There’s more that they need to tell, too: this whole thing about the empty tomb. It was like rubbing salt in the wound. Some women had reported it just this morning; a few of the others confirmed it; but these two didn’t believe it—no way! Seeing a couple shining angels sitting on a rock wasn’t enough for them. They will have to see the risen Christ himself!

At this, the third man speaks up. He’s been listening to their words, getting a sense of why these two are so down. But now He’ll contribute to the discussion. And He’s got some hard things to say. We’d call it a conversation-killer: “O foolish ones, and slow of heart to believe all that the prophets have spoken! Ought not the Christ to have suffered these things and to enter into his glory?” (vv 25-26). A stinging rebuke, from out of nowhere!

But this stranger is not done yet. While they walk, He’s got a lesson to teach. It’s actually a survey of the entire Bible. Starting with Moses, and going right on through to the Prophets, He explains how all of Scripture points to the Christ. Text after text is brought forward. Quotation is piled upon quotation. Things these two disciples had doubtless heard many times before, passages they’d read from the time of their youth. But now this stranger weaves it all together into a unified whole.

For centuries, the Bible had been saying these things: the Saviour would be a prophet like Moses, a king like David, a Son of man… a Suffering Servant. “Take a look at the Psalms, and Isaiah, and Genesis, Deuteronomy, Micah, Zechariah, Hosea—it’s everywhere!” God always said that it’d be this way. The promised Saviour would have a ministry of glory and power, but also one of pain and rejection. It was written that the Messiah would even be killed, but his death would somehow be his path to glory!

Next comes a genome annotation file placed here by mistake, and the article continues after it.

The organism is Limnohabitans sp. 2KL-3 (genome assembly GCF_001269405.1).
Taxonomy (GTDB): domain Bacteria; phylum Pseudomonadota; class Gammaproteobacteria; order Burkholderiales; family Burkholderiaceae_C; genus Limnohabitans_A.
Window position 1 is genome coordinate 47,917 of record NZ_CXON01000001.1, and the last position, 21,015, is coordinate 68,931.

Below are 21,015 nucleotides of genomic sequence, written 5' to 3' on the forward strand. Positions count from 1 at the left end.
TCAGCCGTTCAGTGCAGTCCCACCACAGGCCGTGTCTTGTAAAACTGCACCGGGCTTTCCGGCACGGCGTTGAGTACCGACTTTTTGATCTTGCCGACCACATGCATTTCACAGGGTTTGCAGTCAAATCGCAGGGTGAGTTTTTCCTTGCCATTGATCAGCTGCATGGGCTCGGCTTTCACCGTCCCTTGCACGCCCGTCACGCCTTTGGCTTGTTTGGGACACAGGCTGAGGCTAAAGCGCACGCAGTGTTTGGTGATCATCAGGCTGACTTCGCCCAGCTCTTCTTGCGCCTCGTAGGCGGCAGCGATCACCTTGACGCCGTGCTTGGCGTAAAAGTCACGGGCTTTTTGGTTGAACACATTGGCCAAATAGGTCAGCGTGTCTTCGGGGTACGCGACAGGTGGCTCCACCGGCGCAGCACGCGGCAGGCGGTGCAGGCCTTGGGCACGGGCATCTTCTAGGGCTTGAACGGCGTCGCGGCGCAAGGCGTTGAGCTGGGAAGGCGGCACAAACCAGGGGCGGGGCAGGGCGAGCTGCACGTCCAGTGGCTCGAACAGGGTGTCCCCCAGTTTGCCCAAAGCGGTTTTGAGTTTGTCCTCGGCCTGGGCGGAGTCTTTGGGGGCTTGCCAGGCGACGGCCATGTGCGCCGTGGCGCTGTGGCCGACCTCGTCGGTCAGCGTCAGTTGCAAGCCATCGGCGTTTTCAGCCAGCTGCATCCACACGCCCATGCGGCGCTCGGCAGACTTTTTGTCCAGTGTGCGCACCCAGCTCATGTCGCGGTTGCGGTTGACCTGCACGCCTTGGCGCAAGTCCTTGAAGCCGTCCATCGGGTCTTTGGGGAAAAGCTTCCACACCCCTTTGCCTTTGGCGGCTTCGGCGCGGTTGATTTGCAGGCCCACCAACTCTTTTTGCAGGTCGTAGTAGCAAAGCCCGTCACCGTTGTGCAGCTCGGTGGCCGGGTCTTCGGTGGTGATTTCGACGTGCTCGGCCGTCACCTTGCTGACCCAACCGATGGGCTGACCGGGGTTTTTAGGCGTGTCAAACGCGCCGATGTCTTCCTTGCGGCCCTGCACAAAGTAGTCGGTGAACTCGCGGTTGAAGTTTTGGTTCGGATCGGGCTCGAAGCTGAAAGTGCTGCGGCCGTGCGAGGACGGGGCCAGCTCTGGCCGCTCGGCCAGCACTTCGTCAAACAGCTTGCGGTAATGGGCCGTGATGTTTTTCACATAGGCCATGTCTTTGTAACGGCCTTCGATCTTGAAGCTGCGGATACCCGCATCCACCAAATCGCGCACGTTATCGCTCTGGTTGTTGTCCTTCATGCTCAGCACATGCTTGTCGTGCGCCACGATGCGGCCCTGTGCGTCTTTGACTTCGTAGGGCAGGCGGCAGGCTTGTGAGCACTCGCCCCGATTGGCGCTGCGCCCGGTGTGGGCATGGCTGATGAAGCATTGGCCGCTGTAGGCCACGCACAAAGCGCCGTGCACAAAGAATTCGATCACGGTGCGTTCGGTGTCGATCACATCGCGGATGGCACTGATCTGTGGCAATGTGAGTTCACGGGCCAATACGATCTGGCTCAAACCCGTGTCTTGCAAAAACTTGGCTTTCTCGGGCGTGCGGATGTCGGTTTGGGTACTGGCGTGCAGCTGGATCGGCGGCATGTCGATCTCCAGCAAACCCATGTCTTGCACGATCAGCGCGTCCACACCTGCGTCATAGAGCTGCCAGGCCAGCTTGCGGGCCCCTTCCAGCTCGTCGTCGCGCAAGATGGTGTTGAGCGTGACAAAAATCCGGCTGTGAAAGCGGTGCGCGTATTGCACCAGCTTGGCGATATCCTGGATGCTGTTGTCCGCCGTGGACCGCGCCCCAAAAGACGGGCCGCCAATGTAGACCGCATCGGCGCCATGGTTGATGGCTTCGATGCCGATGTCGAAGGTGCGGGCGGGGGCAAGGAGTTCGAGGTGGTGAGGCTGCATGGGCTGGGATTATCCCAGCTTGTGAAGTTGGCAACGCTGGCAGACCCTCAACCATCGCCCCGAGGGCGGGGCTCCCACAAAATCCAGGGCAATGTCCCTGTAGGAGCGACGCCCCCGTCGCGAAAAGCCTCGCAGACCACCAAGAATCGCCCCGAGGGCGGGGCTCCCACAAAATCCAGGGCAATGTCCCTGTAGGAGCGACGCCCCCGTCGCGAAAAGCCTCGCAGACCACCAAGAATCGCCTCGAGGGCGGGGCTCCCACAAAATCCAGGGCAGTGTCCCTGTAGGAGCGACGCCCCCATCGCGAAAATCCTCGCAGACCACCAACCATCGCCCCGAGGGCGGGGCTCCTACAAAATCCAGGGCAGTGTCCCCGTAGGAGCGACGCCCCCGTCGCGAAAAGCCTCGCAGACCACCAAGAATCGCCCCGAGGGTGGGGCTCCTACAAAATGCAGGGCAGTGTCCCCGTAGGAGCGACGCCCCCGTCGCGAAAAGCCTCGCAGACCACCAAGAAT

It definitely wasn’t what everyone expected. But there it is: What these two men have just seen and heard in Jerusalem isn’t the end of all hope. Rather, it’s only the beginning. This stranger tells them there’s no reason to walk home feeling depressed, but there’s every reason to go on their way rejoicing! For God can turn the worst defeat into the greatest triumph!

Before they know it, these three have arrived at Emmaus. The sun has almost disappeared. These last hours of walking have flown by—and no wonder! These men have been in the company of a true teacher. Whoever this man is, He’s got some real insight. Maybe He will stay the night with them—surely He’s got more wisdom to share. And somehow, being with this nameless stranger, they don’t feel quite so discouraged as they did before.

So these three companions head inside to rest from their journey, and get some supper. It was probably a simple meal, as they hadn’t had much time to prepare it. Bread, some vegetables, a bit of meat, maybe a skin of wine.